CHICAGO (AP) - Investigators will be required to tape interrogations of murder suspects under legislation Gov. Rod Blagojevich said is key to reforming the state's death penalty system.
Blagojevich - whose predecessor gained national headlines for his attack on capital punishment - scheduled a news conference Thursday afternoon to sign the bill, which requires police to use audio- or videotape when they question murder suspects.
Law enforcement agencies will have two years to come up with recording procedures. The bill is one of several passed this spring to address a system that former Gov. George Ryan had declared deeply flawed.
After capital punishment resumed in Illinois in 1977, 13 men were released from the state's death row after they were found to have been wrongly convicted. In response, Ryan imposed a moratorium on executions in 2000 and then commuted every death sentence in the state before leaving office this January.
"As a former prosecutor, I had some serious reservations about requiring police interviews to be taped," Blagojevich said in a statement. "However, when there is a system that can allow an innocent person to be sent to death row based on a questionable confession, we have a moral obligation to intervene."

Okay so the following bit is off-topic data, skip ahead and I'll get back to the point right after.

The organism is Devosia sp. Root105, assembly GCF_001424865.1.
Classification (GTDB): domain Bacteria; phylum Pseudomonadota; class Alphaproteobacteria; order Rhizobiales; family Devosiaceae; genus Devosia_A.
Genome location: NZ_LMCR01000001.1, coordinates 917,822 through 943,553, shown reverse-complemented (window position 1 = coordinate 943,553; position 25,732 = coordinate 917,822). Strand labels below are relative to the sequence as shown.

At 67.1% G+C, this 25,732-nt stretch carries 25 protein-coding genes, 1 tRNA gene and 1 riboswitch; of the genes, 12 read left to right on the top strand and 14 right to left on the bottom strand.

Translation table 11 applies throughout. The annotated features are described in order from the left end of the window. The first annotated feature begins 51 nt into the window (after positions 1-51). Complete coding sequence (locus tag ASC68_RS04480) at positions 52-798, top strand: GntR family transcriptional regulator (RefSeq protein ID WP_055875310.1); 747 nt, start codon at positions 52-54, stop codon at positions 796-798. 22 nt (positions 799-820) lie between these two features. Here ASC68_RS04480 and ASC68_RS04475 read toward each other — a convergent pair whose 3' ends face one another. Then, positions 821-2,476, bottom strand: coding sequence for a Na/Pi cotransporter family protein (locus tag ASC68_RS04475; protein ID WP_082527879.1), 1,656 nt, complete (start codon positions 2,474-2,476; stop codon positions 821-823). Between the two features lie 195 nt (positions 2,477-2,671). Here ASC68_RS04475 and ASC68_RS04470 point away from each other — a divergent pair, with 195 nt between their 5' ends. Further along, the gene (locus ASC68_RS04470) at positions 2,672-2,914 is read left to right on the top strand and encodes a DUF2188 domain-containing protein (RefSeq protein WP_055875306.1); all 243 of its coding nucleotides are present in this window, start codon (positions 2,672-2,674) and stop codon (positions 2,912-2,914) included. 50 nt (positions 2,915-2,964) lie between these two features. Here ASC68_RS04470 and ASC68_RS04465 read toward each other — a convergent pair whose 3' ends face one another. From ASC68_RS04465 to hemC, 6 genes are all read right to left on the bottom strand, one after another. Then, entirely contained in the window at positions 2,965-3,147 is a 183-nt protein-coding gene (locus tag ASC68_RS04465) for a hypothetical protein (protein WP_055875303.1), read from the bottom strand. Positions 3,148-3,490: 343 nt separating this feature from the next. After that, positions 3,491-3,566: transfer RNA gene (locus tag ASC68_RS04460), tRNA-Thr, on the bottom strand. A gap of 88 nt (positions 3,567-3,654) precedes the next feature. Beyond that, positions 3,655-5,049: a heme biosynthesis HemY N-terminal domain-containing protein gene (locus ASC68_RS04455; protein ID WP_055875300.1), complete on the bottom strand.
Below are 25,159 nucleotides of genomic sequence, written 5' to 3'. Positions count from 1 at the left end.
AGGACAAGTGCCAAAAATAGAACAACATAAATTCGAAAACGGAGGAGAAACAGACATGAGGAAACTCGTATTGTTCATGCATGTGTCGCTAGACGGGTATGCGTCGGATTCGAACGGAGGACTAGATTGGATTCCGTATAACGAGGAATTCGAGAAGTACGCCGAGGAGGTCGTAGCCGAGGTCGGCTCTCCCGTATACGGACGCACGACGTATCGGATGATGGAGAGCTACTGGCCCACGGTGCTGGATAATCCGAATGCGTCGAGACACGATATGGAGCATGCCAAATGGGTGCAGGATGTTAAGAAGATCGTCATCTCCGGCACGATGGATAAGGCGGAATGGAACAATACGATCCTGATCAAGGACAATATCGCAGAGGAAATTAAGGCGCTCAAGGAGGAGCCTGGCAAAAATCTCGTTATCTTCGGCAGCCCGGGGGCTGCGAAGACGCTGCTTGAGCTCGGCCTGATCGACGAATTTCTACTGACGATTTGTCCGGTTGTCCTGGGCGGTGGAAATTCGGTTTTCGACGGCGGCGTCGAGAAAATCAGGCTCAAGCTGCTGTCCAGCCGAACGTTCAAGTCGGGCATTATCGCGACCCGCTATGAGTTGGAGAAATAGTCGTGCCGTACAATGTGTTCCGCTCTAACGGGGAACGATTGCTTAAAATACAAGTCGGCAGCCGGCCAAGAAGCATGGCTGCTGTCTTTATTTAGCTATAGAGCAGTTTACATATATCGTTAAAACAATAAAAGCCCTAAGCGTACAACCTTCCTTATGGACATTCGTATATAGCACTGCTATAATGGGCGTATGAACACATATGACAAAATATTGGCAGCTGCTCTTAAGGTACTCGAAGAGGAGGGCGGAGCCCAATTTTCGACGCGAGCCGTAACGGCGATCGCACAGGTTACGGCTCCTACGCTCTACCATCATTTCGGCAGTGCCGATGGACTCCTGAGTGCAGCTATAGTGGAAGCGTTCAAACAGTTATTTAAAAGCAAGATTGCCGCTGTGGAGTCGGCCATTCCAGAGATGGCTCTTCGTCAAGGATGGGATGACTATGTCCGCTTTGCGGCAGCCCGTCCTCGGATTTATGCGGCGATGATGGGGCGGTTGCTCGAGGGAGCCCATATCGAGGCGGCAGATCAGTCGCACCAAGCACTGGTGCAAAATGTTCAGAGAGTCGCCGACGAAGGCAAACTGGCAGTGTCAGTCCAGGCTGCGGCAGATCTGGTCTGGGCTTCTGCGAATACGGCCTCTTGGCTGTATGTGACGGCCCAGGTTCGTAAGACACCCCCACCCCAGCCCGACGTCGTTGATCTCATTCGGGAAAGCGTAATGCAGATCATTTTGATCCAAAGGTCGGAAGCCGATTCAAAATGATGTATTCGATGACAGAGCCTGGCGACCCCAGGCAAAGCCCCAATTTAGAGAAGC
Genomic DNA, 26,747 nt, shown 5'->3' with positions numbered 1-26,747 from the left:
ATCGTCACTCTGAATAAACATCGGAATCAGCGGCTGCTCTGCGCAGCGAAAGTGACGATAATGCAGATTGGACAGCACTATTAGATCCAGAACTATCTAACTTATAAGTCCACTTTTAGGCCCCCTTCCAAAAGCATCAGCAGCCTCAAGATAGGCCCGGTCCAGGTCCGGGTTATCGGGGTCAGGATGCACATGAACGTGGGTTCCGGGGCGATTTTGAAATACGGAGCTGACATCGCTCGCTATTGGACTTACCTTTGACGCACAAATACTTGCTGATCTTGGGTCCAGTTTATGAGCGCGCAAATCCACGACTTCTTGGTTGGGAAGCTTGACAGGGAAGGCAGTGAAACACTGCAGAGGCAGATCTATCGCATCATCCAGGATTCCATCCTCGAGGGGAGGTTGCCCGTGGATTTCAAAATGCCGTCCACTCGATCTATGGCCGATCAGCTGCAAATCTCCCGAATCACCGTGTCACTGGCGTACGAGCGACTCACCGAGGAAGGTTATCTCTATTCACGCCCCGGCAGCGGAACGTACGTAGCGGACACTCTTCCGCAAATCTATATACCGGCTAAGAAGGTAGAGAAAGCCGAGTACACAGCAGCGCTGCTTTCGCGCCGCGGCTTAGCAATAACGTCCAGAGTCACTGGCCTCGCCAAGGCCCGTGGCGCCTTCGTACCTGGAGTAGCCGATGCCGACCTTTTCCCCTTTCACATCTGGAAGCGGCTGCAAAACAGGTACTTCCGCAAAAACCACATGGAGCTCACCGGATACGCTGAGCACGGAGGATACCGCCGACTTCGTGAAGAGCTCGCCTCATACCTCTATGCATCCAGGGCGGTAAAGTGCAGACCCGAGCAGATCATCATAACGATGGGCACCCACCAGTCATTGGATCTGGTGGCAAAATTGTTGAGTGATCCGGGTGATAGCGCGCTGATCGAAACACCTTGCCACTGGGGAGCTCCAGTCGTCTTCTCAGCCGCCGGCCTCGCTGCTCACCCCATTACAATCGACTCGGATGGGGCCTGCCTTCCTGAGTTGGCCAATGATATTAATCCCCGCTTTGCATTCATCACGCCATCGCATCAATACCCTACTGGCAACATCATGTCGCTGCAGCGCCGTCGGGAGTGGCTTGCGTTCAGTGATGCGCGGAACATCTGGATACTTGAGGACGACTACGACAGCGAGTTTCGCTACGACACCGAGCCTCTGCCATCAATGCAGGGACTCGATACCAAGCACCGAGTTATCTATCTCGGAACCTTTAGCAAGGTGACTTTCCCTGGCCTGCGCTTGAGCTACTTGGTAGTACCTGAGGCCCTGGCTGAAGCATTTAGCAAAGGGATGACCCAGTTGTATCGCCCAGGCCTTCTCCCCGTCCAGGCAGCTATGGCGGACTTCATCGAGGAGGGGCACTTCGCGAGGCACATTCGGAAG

Blagojevich has not decided whether to sign other measures passed by the Legislature. Even if he does, he said, he is not sure the changes will make him comfortable enough with Illinois' capital punishment system to lift Ryan's moratorium.
Two other states, Minnesota and Alaska, already require tapings. Because courts and not legislatures required those states to do so, the Illinois law would be the first of its kind in the country.
The taping is intended to reduce the chance that confessions are coerced or even tortured out of suspects, a claim made in several cases in which condemned men later were freed from death row in Illinois.
Also Thursday, Blagojevich plans to sign a bill requiring police to record the race of people they pull over during traffic stops. The state Transportation Department then would review the data for signs of racial bias.
The governor also plans to sign legislation allowing people to have their arrest records expunged if they are later found to be innocent.
2003-07-17 15:11:49 GMT